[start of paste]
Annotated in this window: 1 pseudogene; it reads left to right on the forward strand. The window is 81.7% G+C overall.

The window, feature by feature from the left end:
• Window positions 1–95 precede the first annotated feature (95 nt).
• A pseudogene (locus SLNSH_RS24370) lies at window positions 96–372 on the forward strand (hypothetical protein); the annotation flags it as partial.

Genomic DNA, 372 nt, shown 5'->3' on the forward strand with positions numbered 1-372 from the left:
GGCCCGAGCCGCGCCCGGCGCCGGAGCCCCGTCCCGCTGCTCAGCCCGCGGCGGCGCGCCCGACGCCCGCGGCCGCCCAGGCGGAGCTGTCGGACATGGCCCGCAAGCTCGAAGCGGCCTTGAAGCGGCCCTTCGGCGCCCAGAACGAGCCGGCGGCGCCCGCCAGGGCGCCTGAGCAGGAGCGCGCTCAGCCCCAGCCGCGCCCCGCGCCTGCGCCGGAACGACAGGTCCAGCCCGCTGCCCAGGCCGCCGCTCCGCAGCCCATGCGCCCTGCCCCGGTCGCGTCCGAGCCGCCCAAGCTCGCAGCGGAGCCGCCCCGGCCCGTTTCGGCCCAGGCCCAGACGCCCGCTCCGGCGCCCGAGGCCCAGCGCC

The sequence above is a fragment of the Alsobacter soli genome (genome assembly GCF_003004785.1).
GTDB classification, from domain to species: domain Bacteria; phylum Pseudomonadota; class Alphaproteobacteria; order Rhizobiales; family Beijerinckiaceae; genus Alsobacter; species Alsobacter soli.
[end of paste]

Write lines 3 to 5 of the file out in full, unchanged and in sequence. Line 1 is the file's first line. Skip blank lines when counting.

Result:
• Window positions 1–95 precede the first annotated feature (95 nt).
• A pseudogene (locus SLNSH_RS24370) lies at window positions 96–372 on the forward strand (hypothetical protein); the annotation flags it as partial.

Genomic DNA, 372 nt, shown 5'->3' on the forward strand with positions numbered 1-372 from the left: